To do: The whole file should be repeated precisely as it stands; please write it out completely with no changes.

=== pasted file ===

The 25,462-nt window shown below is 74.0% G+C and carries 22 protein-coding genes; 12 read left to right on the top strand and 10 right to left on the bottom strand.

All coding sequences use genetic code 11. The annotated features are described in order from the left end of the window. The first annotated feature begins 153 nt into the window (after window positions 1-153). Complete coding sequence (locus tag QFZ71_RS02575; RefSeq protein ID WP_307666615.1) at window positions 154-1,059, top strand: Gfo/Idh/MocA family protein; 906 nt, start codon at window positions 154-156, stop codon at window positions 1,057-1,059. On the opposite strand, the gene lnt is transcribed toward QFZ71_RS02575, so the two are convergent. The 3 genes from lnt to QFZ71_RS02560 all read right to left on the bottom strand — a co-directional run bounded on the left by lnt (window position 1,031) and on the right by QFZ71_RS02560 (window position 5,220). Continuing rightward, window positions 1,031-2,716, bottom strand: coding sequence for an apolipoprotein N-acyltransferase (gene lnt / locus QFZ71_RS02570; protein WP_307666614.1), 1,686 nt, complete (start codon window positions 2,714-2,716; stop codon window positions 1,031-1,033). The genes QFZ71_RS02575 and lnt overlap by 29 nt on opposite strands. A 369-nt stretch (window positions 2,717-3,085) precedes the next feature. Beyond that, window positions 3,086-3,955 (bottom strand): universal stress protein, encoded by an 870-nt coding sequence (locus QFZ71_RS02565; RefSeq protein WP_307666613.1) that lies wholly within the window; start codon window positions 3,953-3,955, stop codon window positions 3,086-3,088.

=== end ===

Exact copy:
The 25,462-nt window shown below is 74.0% G+C and carries 22 protein-coding genes; 12 read left to right on the top strand and 10 right to left on the bottom strand.

All coding sequences use genetic code 11. The annotated features are described in order from the left end of the window. The first annotated feature begins 153 nt into the window (after window positions 1-153). Complete coding sequence (locus tag QFZ71_RS02575; RefSeq protein ID WP_307666615.1) at window positions 154-1,059, top strand: Gfo/Idh/MocA family protein; 906 nt, start codon at window positions 154-156, stop codon at window positions 1,057-1,059. On the opposite strand, the gene lnt is transcribed toward QFZ71_RS02575, so the two are convergent. The 3 genes from lnt to QFZ71_RS02560 all read right to left on the bottom strand — a co-directional run bounded on the left by lnt (window position 1,031) and on the right by QFZ71_RS02560 (window position 5,220). Continuing rightward, window positions 1,031-2,716, bottom strand: coding sequence for an apolipoprotein N-acyltransferase (gene lnt / locus QFZ71_RS02570; protein WP_307666614.1), 1,686 nt, complete (start codon window positions 2,714-2,716; stop codon window positions 1,031-1,033). The genes QFZ71_RS02575 and lnt overlap by 29 nt on opposite strands. A 369-nt stretch (window positions 2,717-3,085) precedes the next feature. Beyond that, window positions 3,086-3,955 (bottom strand): universal stress protein, encoded by an 870-nt coding sequence (locus QFZ71_RS02565; RefSeq protein WP_307666613.1) that lies wholly within the window; start codon window positions 3,953-3,955, stop codon window positions 3,086-3,088.